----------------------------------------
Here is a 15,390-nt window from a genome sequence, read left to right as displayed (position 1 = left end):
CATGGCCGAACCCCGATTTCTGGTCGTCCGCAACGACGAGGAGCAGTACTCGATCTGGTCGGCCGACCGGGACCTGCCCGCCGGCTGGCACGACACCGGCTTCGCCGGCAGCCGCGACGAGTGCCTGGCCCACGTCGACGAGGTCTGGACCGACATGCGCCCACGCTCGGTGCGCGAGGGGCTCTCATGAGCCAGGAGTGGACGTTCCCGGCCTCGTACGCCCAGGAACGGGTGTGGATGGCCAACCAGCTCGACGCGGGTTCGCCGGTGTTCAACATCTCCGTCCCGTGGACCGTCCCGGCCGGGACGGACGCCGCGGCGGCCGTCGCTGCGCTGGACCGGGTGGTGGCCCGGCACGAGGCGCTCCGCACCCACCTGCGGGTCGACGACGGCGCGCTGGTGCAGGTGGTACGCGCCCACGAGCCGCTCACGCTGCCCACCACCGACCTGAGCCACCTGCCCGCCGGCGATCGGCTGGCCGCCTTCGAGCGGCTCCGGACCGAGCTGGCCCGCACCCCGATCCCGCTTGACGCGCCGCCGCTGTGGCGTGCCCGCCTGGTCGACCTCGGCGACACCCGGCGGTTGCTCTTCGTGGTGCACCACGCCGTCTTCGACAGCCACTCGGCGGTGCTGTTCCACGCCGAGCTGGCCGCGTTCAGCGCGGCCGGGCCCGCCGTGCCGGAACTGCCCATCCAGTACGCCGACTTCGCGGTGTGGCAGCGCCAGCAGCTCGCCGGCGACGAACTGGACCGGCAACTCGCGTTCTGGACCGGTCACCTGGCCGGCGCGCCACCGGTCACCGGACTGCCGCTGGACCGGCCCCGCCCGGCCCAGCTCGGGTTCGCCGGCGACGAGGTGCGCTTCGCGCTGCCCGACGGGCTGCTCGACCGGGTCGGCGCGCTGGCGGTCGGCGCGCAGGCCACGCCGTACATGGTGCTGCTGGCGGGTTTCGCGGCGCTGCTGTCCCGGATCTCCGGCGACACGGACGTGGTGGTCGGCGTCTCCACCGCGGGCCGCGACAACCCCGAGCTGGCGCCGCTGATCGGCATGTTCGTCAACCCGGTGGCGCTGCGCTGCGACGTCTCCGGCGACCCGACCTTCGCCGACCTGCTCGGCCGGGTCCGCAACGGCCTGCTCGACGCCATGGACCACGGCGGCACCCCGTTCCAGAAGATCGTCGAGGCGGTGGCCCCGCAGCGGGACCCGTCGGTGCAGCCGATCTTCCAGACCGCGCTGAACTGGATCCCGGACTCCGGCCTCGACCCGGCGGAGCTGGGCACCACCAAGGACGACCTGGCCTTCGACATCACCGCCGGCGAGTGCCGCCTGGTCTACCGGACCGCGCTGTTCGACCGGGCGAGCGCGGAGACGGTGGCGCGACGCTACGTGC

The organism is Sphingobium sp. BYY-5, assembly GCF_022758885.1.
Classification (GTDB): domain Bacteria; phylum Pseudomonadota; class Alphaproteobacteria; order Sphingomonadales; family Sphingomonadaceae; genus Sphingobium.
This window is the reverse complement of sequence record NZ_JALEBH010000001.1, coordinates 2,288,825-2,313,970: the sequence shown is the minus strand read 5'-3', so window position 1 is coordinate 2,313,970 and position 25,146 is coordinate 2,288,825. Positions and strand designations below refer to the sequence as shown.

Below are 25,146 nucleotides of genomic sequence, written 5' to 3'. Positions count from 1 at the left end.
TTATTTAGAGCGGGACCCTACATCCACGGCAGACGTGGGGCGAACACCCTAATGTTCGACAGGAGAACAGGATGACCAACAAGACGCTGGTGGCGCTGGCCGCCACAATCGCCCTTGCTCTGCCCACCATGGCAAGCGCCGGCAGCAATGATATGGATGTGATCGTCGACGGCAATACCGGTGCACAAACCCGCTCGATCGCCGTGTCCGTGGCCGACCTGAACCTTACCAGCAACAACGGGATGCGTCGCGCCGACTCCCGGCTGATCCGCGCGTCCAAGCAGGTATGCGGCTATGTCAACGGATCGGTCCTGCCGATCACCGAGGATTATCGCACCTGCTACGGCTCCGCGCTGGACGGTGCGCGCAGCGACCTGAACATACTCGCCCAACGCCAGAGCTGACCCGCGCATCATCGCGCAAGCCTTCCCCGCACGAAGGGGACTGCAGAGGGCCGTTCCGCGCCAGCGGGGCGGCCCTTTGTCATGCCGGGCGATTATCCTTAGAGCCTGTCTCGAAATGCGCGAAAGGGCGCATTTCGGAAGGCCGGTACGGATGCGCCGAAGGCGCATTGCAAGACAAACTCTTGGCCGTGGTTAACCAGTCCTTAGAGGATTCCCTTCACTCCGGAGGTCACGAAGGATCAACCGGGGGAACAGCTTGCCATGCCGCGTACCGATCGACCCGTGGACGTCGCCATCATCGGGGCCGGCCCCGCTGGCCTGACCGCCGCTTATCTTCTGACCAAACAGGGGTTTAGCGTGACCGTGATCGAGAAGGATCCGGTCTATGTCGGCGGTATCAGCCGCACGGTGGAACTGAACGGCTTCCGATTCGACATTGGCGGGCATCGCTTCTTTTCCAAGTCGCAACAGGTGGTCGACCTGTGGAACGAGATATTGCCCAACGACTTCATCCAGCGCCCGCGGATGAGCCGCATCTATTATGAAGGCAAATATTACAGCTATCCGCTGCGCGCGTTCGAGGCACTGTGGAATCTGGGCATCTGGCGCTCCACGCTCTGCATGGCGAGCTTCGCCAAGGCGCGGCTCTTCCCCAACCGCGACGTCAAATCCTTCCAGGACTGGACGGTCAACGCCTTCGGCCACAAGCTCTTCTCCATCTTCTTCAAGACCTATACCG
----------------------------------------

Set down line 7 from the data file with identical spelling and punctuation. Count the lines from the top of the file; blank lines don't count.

TTATTTAGAGCGGGACCCTACATCCACGGCAGACGTGGGGCGAACACCCTAATGTTCGACAGGAGAACAGGATGACCAACAAGACGCTGGTGGCGCTGGCCGCCACAATCGCCCTTGCTCTGCCCACCATGGCAAGCGCCGGCAGCAATGATATGGATGTGATCGTCGACGGCAATACCGGTGCACAAACCCGCTCGATCGCCGTGTCCGTGGCCGACCTGAACCTTACCAGCAACAACGGGATGCGTCGCGCCGACTCCCGGCTGATCCGCGCGTCCAAGCAGGTATGCGGCTATGTCAACGGATCGGTCCTGCCGATCACCGAGGATTATCGCACCTGCTACGGCTCCGCGCTGGACGGTGCGCGCAGCGACCTGAACATACTCGCCCAACGCCAGAGCTGACCCGCGCATCATCGCGCAAGCCTTCCCCGCACGAAGGGGACTGCAGAGGGCCGTTCCGCGCCAGCGGGGCGGCCCTTTGTCATGCCGGGCGATTATCCTTAGAGCCTGTCTCGAAATGCGCGAAAGGGCGCATTTCGGAAGGCCGGTACGGATGCGCCGAAGGCGCATTGCAAGACAAACTCTTGGCCGTGGTTAACCAGTCCTTAGAGGATTCCCTTCACTCCGGAGGTCACGAAGGATCAACCGGGGGAACAGCTTGCCATGCCGCGTACCGATCGACCCGTGGACGTCGCCATCATCGGGGCCGGCCCCGCTGGCCTGACCGCCGCTTATCTTCTGACCAAACAGGGGTTTAGCGTGACCGTGATCGAGAAGGATCCGGTCTATGTCGGCGGTATCAGCCGCACGGTGGAACTGAACGGCTTCCGATTCGACATTGGCGGGCATCGCTTCTTTTCCAAGTCGCAACAGGTGGTCGACCTGTGGAACGAGATATTGCCCAACGACTTCATCCAGCGCCCGCGGATGAGCCGCATCTATTATGAAGGCAAATATTACAGCTATCCGCTGCGCGCGTTCGAGGCACTGTGGAATCTGGGCATCTGGCGCTCCACGCTCTGCATGGCGAGCTTCGCCAAGGCGCGGCTCTTCCCCAACCGCGACGTCAAATCCTTCCAGGACTGGACGGTCAACGCCTTCGGCCACAAGCTCTTCTCCATCTTCTTCAAGACCTATACCG